Glad you made it inside...

Looking at the lobby you can see it has three elliptical arches supported by octagonal columns. There's a story that has been passed down over the years that in one of those columns there is a time capsule. We know that we could check to see if it's true... but we'd rather keep the mystery alive. Which column do you think it would be in?

 

 

 

On one side as you enter the main foyer is the great seal of the United States and below it is the plaque that designates Miami Senior High School as being listed on the National Register of Historic Places. On the opposite wall is the seal of the State of Florida and the Gold Star Honor Roll -- the memorial to the Stingarees who gave their lives for their country during World War II.

   

One neat thing about this foyer --- although there have been many coats of white paint on the ceiling (it peels each year and has to be repainted), you can see the original painted fresco. The paint was actually applied while the plaster was still wet as a border to this area. The ceiling border is the original -- just as it was in 1928 when the students first arrived.

 

 

Enlargement of the border

 

 In the foyer you will also find the ticket window (which is still used today) and four lanterns whose design was inspired by lanterns from an Italian palace.
 

Looking down at the floor, you can see the terra-cotta tile that was used on all the hallways here in Stingtown. It's not a standard size used today so in a few areas, you'll see some smaller modern tile was used when repairs were needed. Luckily, repairs have been few and far between and the vast majority of the original tile remains.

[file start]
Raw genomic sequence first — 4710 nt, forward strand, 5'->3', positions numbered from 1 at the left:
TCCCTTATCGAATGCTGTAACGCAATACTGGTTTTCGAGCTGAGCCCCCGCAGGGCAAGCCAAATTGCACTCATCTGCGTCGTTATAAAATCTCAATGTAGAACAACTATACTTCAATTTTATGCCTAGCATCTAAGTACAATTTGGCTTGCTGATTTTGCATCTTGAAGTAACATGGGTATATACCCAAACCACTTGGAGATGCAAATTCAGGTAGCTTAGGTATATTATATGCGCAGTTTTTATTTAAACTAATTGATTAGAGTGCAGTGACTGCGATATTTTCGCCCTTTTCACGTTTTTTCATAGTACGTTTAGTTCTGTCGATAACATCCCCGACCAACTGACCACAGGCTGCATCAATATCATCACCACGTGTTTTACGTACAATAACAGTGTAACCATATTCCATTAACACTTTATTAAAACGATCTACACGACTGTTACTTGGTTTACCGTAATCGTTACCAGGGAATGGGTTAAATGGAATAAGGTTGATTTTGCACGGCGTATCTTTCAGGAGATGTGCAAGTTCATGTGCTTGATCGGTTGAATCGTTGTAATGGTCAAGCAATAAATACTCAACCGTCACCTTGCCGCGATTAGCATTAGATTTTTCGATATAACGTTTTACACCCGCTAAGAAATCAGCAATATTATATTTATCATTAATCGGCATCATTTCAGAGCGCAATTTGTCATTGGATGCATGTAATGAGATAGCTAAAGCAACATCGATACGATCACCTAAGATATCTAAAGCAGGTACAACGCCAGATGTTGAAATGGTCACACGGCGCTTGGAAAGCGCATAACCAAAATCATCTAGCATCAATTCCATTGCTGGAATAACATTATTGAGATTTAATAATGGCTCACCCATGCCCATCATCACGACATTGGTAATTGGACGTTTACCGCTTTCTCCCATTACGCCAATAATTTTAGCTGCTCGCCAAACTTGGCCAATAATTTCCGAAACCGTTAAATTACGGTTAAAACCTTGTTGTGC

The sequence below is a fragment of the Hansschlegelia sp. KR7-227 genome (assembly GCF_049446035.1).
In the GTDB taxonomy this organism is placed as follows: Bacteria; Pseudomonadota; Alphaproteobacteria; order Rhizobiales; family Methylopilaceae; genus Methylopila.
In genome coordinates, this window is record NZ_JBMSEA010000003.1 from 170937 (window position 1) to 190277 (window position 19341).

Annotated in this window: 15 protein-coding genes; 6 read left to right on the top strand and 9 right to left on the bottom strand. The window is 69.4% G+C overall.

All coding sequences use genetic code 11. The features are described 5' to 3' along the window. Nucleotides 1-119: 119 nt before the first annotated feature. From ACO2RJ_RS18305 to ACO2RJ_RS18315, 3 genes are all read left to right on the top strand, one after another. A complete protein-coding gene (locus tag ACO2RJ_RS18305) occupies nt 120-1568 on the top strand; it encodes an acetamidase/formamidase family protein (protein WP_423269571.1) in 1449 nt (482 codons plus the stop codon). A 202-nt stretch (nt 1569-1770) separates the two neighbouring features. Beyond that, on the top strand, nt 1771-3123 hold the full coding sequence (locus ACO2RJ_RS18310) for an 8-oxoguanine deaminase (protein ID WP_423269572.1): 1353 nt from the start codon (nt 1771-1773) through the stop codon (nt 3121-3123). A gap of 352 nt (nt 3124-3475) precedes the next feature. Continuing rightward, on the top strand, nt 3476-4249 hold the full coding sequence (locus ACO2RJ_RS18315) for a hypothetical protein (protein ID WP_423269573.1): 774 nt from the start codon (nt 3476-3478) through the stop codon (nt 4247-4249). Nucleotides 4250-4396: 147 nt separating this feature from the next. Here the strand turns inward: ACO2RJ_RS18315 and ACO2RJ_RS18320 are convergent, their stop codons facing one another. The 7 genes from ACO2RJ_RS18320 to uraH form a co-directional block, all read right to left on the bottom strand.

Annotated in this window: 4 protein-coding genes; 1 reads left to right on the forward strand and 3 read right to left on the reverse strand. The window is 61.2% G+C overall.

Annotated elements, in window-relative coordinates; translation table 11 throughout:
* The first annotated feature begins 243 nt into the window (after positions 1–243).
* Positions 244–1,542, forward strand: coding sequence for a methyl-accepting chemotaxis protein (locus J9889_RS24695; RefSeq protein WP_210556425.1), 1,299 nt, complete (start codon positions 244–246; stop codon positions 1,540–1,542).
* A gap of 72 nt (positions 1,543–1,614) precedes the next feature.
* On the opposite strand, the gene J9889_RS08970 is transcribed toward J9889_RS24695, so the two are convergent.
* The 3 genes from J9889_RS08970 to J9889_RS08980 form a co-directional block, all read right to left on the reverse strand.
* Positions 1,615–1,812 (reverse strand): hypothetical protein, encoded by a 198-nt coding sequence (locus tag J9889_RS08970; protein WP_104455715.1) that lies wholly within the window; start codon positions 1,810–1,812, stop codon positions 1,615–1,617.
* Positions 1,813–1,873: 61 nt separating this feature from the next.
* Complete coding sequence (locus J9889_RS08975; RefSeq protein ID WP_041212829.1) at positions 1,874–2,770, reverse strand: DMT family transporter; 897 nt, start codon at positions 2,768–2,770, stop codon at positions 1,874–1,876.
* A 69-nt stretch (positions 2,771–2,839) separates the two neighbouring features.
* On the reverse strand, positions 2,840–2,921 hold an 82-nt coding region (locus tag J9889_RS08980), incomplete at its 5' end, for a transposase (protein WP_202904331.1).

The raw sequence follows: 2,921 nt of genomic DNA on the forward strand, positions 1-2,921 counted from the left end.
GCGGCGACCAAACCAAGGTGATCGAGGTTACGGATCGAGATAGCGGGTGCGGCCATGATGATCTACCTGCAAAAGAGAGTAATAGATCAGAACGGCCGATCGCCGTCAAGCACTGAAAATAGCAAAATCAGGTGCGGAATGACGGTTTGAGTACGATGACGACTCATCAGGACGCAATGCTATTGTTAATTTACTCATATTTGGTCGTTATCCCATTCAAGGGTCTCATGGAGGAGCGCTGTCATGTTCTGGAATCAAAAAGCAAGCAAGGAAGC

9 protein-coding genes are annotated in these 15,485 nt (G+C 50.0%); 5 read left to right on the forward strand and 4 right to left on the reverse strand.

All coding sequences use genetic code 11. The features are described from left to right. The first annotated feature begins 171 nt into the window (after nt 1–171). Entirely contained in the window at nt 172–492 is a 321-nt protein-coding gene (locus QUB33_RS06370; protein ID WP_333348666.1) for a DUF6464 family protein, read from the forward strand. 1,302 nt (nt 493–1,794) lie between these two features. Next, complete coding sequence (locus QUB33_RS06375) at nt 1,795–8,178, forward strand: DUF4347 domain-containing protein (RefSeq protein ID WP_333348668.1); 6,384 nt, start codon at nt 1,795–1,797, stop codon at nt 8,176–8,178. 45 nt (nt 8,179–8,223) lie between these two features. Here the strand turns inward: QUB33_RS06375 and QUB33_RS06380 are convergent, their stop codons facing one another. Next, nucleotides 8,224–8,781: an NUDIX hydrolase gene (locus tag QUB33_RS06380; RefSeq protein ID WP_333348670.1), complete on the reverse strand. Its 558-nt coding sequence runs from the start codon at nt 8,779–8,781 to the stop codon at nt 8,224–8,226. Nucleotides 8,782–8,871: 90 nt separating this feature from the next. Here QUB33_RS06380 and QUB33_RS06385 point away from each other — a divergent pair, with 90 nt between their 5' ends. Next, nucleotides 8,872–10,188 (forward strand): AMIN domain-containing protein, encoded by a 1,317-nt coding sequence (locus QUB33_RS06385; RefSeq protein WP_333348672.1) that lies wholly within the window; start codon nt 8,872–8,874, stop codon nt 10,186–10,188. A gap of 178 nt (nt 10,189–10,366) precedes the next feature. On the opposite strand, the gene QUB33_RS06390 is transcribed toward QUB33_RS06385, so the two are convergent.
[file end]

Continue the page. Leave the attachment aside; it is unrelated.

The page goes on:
We're so protective of Stingtown that when movies are filmed here or any structures need to be attached to the floor, all drilling into the floor must be done between the tiles so that they are not damaged.

The lobby has three murals that are of great historic significance. They were painted by Denman Fink (chief designer of Coral Gables) as part of the Works Public Administration following the Depression years. The murals represent (from left to right): science and technology, history/civics and government, and arts/sports.

Students in the pictures were in the classes of 1934, '35, and '36.
They were here at Miami High walking in the halls.
The artist asked them to pose for a moment and they did.
Below the murals are four large trophy cases with trophies dating back to 1919.
To see an enlargement of each mural, click here.

 

When you're ready to go on with the tour... click here.